Home may be where the heart is, but having a roof over one’s head is one of the most basic of human needs. Article 25 of the Universal Declaration of Human Rights includes “housing” on its list of essentials that everyone should have access to, alongside food, medicine and social services. Federal law in the United States largely agrees. Title VIII of the Civil Rights act of 1968, known as the Fair Housing Act, states that “it shall be unlawful to refuse to sell or rent … or otherwise make unavailable or deny, a dwelling to any person because of race, color, religion, sex, familial status or national origin.” Great! That means that no landlord or Realtor can ever discriminate against a person seeking a place to live based on who they are and what they look like … right? But what about LGBT people? Could a landlord or Realtor discriminate against a potential tenant or buyer based on his or her sexual orientation? What about based on gender identity? The answer in more than half of America — including in most of Pennsylvania — is, unfortunately, yes. This is a real problem.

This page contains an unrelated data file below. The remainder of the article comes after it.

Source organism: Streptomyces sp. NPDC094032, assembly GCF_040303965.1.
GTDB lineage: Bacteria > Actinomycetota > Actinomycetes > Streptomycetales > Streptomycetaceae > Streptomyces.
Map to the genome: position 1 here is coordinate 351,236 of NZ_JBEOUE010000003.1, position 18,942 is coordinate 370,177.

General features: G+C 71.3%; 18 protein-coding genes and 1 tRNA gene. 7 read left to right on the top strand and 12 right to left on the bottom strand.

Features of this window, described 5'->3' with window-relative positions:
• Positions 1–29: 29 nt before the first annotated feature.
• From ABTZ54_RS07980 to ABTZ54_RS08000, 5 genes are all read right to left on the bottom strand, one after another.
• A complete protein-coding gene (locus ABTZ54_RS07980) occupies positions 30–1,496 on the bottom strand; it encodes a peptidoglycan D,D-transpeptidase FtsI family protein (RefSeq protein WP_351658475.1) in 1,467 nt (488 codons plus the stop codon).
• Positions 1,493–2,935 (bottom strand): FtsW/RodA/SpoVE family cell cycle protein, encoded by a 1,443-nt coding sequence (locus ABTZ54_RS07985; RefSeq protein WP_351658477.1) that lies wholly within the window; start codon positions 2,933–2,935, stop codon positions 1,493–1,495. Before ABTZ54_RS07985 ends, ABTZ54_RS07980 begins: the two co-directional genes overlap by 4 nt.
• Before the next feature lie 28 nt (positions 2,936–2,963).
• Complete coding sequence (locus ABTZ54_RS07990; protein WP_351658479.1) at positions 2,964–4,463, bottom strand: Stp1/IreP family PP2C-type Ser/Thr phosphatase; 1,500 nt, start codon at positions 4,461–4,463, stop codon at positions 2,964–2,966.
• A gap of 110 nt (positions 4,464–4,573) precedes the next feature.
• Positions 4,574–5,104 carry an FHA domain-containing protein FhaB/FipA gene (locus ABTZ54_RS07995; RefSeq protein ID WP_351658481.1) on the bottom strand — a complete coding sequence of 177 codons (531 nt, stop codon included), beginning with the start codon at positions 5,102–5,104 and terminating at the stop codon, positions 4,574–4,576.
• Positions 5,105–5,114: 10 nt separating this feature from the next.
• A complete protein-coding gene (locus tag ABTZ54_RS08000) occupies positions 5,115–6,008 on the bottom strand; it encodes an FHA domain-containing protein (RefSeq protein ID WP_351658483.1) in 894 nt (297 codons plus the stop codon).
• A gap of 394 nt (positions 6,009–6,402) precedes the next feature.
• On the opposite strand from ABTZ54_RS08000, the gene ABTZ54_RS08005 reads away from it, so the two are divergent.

Rainbow ribbons were ceremoniously cut this week at the John C. AndersonApartment building at 249 S. 13th Street in the heart of Philadelphia’s Gayborhood. The residences are the third of its kind in America — after Los Angeles and Minneapolis — offering affordable housing to Philadelphia’s LGBT seniors, and the first to be developed in the country financed in part with the sale of low-income housing tax credits.